10. The Tony's Coolest Response to an Important Social Issue: From Civil Rights to AIDS, when the theatre speaks out, the Tonys take notice. A Taste of Honey, The Great White Hope, Fences (race relations), 'Master Harold' . . . and the Boys, Sizwe Banzi is Dead and The Island (Apartheid), Sticks and Bones, (Vietnam), Angels in America (AIDS). The Tonys stay on top of it, too: when a long-standing law forbidding the appearance of an overtly homosexual character on a New York stage was wiped off the books in 1967, the Tonys showed their approval by naming Beryl Reid as Best Actress that same year for her portrayal of an in-your-face lesbian.

11. The Coolest "Humble Beginnings" Award: None of these artists knew they were headed for Tony history when they started, but they each had something they wanted to say. Harvey Fierstein, who premiered three one-acts way Off-Broadway at LaMama (Torch Song Trilogy, 1983), Michael Bennett, who turned a pseudo-group therapy session for dancers into musical theatre magic through talent and a tape recorder (A Chorus Line, 1976), Jonathan Larson, who didn't live long enough to see his celebration of "La Vie Boheme" become the toast of Broadway (Rent, 1996), and actress Trazana Beverley, who won the 1977 Tony for Ntozake Shange's For Colored Girls Who Have Considered Suicide/ When The Rainbow is Enuf two years after her first performance of Shange's poetry at a tiny bar on the Lower East Side.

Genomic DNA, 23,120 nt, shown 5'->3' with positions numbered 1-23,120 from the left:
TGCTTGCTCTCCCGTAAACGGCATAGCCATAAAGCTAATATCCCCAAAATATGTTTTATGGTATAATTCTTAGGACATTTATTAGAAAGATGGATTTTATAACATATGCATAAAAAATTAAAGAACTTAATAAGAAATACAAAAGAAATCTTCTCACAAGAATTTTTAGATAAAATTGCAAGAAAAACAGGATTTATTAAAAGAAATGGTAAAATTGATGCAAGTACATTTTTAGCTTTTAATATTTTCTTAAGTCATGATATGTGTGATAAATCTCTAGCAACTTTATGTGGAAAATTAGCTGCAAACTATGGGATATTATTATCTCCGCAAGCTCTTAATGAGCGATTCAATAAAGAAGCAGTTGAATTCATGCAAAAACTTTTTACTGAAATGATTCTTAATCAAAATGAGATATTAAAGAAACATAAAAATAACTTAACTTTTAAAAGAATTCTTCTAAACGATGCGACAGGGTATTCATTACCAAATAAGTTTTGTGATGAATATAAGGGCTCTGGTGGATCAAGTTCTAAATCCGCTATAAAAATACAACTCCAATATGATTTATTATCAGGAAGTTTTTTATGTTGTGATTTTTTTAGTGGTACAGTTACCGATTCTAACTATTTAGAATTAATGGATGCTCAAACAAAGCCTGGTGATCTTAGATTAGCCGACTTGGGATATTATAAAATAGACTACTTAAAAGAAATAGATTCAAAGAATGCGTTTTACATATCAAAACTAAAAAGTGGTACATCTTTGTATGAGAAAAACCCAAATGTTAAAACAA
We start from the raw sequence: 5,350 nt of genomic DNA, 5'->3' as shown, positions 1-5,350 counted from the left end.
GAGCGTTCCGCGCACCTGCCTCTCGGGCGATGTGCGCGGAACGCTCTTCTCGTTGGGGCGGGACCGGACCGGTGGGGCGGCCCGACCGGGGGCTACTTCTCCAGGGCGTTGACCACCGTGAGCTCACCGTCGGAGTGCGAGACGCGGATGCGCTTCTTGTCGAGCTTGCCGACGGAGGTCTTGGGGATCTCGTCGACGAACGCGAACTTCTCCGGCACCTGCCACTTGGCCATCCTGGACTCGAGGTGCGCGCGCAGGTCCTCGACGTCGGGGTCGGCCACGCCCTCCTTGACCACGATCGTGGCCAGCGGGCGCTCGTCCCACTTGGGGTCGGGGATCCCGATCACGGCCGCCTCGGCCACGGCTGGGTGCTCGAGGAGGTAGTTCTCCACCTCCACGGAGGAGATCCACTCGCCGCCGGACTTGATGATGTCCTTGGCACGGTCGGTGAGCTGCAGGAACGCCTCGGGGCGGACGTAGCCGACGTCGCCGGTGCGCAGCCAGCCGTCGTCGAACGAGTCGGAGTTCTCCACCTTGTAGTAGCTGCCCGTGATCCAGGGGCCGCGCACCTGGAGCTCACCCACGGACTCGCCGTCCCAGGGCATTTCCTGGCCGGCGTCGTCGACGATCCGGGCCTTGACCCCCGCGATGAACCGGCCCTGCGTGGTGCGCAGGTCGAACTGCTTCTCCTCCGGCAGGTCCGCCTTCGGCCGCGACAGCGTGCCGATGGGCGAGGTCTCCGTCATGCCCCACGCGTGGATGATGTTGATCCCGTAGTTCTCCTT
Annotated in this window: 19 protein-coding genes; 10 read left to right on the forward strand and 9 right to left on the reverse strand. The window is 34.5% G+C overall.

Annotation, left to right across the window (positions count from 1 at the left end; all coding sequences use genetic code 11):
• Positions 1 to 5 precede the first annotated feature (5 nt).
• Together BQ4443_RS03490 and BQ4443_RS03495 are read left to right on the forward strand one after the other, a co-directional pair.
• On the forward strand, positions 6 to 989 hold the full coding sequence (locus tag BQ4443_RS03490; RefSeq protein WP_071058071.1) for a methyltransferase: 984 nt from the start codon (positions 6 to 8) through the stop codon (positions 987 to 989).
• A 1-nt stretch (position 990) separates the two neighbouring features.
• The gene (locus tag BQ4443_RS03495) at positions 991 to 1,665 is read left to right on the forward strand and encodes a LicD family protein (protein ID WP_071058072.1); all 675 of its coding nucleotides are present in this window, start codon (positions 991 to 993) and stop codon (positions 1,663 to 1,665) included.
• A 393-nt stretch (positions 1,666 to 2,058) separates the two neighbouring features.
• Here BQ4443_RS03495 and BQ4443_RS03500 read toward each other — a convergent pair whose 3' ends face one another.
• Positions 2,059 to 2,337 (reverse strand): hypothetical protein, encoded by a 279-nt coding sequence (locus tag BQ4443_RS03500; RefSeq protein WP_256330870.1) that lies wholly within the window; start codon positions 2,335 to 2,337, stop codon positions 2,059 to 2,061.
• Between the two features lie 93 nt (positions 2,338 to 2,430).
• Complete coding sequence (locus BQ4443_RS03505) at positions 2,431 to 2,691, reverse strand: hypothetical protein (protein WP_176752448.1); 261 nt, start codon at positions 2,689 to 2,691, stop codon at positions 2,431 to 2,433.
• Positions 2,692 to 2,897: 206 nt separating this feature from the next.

12. The "Around the World in 80 Plays" Award: From South Pacific to The Prisoner of Second Avenue, locales have inspired playwrights to search the globe for universal experiences. Some favorite destinations: Brian Friel's Dancing at Lughnasa, Lerner & Lowe's Brigadoon, Neil Simon's Biloxi Blues, Dore Schary's Sunrise at Campobello, Larry Gelbart's City of Angels, Joseph A. Walker's The River Niger and--for those who believe that happiness is found in your own back yard--Thornton Wilder's Our Town.

-- By David Drake